Imagine it’s 2022 and you have awoken to an Internet of Things nightmare. Your house is equipped with hundreds of smart devices, but each of them must be controlled with separate apps. Turning up your thermostat? There’s an app for that! Making a cup of coffee? There’s an app for that! Turning on your lights? You get the picture... And so do hackers from half-way across the world. They have broken into your network and have decided to flip off your thermostat in the dead of winter. And demand that you pay up to have it turned back on.
Then you notice that you’re late for work. You head to the subway, and once you arrive, you see a sign declaring that you now need an app to see when the next trains arrive. You would hail a cab, but you would need an app for that, too. So you grit your teeth and hop on a subway headed to your job at an industrial facility in the outskirts of town. After you arrive, your boss informs you that all of the machines in the building are now app-controllable and recommends that you download two dozen apps to control the various machines on the factory floor. You groan.
This nightmare is avoidable, says Erik Volkerink, PhD, the chief business officer of Heptagon (member of the AMS Group) and CEO of its RF Digital subsidiary, which has developed a combined hardware/software/mobile/cloud offering called Simblee (pictured below on the right). “The biggest problem in IoT is going from an average of five connected products in your household to 500,” he says, referring to a 2014 projection from Gartner that forecasted that the average household would have 500 smart devices by 2022. “People already complain there are too many apps,” says Volkerink. “The paradigm is running out of steam. This is the biggest need in IoT. We are stunned: why is no one else talking about this?”
Volkerink also says the technology, known as Simblee, solves other problems—latency delays are essentially eliminated, and security is improved. “Right now with a smart lightbulb, my light signal needs to go to a cloud thousands of miles away. It just doesn’t make sense,” he says.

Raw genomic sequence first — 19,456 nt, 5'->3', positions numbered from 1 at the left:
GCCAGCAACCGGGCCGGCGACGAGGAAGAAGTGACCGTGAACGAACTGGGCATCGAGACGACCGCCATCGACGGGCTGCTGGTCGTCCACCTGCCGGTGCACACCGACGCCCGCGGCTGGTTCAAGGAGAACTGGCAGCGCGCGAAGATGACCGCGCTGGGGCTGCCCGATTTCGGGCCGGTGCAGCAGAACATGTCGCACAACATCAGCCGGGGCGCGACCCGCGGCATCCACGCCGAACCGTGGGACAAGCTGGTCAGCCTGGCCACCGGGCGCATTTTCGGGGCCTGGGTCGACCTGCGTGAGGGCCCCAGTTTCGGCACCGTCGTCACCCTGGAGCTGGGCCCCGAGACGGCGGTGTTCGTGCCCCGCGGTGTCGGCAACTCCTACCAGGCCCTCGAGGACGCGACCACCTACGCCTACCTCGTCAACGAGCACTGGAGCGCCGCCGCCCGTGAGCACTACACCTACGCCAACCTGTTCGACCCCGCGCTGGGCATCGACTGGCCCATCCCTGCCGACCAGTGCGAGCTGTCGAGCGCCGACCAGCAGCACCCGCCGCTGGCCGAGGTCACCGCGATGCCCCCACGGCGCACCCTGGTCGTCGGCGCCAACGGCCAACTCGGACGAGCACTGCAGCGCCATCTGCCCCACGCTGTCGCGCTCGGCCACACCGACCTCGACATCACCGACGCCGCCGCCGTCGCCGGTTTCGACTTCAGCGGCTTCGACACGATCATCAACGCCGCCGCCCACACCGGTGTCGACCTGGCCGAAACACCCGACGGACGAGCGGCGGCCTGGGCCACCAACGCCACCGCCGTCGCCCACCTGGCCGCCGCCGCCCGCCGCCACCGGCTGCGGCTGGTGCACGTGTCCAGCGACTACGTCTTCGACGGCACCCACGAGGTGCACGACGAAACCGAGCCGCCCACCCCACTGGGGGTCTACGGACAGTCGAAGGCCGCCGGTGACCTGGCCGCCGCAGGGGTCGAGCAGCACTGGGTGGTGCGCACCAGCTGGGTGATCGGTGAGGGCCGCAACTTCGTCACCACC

Because the app doesn’t run on the phone, developers don't have to submit and wait for approval in Apple or Android app stores.
Volkerink also says that the technology makes app development simpler. It can enable engineers to build apps without using Xcode or the Android SDK. “You also don’t have to worry about the cloud, MySQL, Amazon, and the whole stack in the middle and the antenna design and the chips. It is very plug and play,” Volkerink says. “You can be up and running in two weeks. With some of the other solutions, it can take you nine months.”
There are many advantages to this model. Some companies, in the medical device field, for instance, don’t want to go to their customers who are buying pacemakers and say: “If you want to see what goes on with your pacemaker, you can go to this place where you can also download Angry Birds,” he says.
The interface for the technology is similar to an internet browser. “You basically browse the IoT world,” Volkerink says. “Whatever is in the environment pops up.”
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The technology uses artificial intelligence to study user behaviors. “It finds the patterns. So after awhile, it sees that in the morning, you go in the kitchen, flip on the light, and make coffee,” Volkerink notes. “To me, that is the only way to go. The way we interface with the things around us must change. That’s pretty clear.”
Some technology pundits see voice recognition playing a greater role in future apps, while companies like Microsoft and Magic Leap are upbeat about the prospects of augmented and mixed reality technology.
RF Digital says its technology is flexible enough to handle the future, as it is designed to “connect everyone and everything through optical, imaging, audio and environmental sensors.”